Airport terminals, retail stores, warehouses, and other large buildings often attract birds—usually house sparrows, European starlings, and rock pigeons (the more formal name ornithologists call pigeons).  Keeping them off the building is usually possible with a well designed system of physical bird deterrents like bird spikes.  But what can you do when the birds get inside the building?

 

First item of business if you have a bird inside is to figure out how the bird is getting in.  If there aren’t obvious answers—like doors left open—then the bird is a messenger telling you that you have a hole or some other problem with your building that you need to fix to keep the bird out, and to keep your building climate controlled and otherwise secure.


If you have a warehouse or other building with open dock doors or other openings that are always open, keeping birds out will be more of a challenge.  Look to see if you can install a door—or at least a vinyl strip doors or other type of seal or barrier.  If you don’t seal up the door, you are going to have birds coming inside looking for nesting or food opportunities, or just to get in out of the weather.  Urban sparrows, starlings, and pigeons are crafty creatures, always looking for ways to get inside.  Some have even been observed waiting by doors or even triggering automatic doors to enter buildings!

 

After you’ve taken care of the source of your problem, how do you get the birds out?  If possible, shut off all the lights in the building and open up the doors—birds will usually go towards the light and fly out on their own.  If this isn’t possible, you can use a live trap to catch the birds and take them outside.  Traps can also be used to catch and release birds that get inside if you aren’t able to seal up their entryway.  Mist netting can be used by professional bird control specialists to remove birds as well. Birds fly into the net, get tangled and are taken outside and released.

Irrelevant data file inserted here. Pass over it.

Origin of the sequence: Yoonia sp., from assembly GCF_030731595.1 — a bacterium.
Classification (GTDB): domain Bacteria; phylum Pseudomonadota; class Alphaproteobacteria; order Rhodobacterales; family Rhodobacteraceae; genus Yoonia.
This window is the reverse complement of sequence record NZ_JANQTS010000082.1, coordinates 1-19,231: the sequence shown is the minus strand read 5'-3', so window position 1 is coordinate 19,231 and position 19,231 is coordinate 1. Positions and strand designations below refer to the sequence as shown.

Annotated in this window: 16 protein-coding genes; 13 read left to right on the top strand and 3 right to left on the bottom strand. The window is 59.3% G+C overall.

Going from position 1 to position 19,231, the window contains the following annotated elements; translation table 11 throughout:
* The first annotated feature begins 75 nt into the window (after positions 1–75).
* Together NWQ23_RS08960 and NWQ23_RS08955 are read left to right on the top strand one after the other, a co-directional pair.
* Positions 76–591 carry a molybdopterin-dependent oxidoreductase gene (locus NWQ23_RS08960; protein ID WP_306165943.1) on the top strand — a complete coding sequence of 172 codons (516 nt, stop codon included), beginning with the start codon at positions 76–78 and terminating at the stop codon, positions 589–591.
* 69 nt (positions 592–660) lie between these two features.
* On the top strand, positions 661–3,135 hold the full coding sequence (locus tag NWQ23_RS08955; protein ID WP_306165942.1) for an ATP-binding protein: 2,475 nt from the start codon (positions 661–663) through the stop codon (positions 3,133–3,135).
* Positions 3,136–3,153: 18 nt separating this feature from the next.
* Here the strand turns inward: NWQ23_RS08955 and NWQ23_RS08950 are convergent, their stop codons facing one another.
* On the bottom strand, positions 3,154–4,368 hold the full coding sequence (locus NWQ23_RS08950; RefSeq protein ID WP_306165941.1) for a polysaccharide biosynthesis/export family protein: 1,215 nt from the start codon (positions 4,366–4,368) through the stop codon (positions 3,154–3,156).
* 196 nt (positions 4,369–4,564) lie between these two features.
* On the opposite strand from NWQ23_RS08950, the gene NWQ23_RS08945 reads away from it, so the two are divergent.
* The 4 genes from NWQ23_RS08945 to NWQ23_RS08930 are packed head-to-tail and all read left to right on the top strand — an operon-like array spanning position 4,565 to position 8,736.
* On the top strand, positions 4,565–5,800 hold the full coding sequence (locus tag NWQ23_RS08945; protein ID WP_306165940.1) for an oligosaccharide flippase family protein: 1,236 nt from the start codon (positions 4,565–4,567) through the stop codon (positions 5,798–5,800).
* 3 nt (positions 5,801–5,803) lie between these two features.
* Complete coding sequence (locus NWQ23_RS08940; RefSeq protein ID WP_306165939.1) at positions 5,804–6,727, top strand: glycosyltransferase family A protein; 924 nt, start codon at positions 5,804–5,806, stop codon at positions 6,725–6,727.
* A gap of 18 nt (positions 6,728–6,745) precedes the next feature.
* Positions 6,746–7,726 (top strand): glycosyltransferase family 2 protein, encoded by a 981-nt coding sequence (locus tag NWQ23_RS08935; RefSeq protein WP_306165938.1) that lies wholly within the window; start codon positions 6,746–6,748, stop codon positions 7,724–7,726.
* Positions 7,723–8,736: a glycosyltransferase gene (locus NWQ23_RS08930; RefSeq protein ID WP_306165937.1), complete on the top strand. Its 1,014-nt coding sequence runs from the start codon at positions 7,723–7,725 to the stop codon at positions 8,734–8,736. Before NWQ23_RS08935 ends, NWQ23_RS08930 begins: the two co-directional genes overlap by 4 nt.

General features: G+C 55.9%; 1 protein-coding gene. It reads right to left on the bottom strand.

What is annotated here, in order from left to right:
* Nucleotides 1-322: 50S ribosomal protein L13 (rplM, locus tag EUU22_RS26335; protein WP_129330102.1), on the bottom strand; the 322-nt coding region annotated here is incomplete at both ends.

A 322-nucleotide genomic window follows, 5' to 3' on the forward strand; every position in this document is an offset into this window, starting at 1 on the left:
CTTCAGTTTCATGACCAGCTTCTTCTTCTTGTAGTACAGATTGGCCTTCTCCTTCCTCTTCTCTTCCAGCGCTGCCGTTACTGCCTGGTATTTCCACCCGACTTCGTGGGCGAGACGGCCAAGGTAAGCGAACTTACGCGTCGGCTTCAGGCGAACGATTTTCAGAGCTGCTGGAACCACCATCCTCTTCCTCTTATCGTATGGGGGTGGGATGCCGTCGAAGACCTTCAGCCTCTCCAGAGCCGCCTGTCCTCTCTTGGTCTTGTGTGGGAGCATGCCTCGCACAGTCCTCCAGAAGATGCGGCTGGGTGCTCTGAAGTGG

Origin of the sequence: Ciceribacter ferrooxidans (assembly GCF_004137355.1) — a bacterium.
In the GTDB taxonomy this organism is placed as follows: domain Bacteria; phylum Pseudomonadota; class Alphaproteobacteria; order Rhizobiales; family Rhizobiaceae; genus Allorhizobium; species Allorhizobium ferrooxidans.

House Sparrows, European Starlings, and Rock Pigeons are not native American bird species—they were brought here in past centuries—so they are not protected by federal laws that protect native birds.  That means you can humanely dispatch the birds if need be, but it is always better to use non-lethal means to deal with your bird issues whenever possible. After all, removing the birds is not actually taking away the ability for new ones to return.  Keeping birds out of your big box store should be easy enough to do with the simple steps outlined above.

 

If for some reason you still have trouble with birds, feel free to give us a call (toll free at 877-820-8205) to discuss Bird-B-Gone products that might work in your specific situation.

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New York Public Library installs bird netting to protect the building’s architectural features

Thursday, February 3rd, 2011

From WNYC.ORG:

New York Public Library Gets A Face-Lift

By Abbie Fentress Swanson: Interactive Content Producer

Wednesday, February 02, 2011

City officials joined New York Public Library President Paul LeClerc to celebrate the three-year, $50 million restoration of the Stephen A. Schwarzman building on 42nd Street on Tuesday.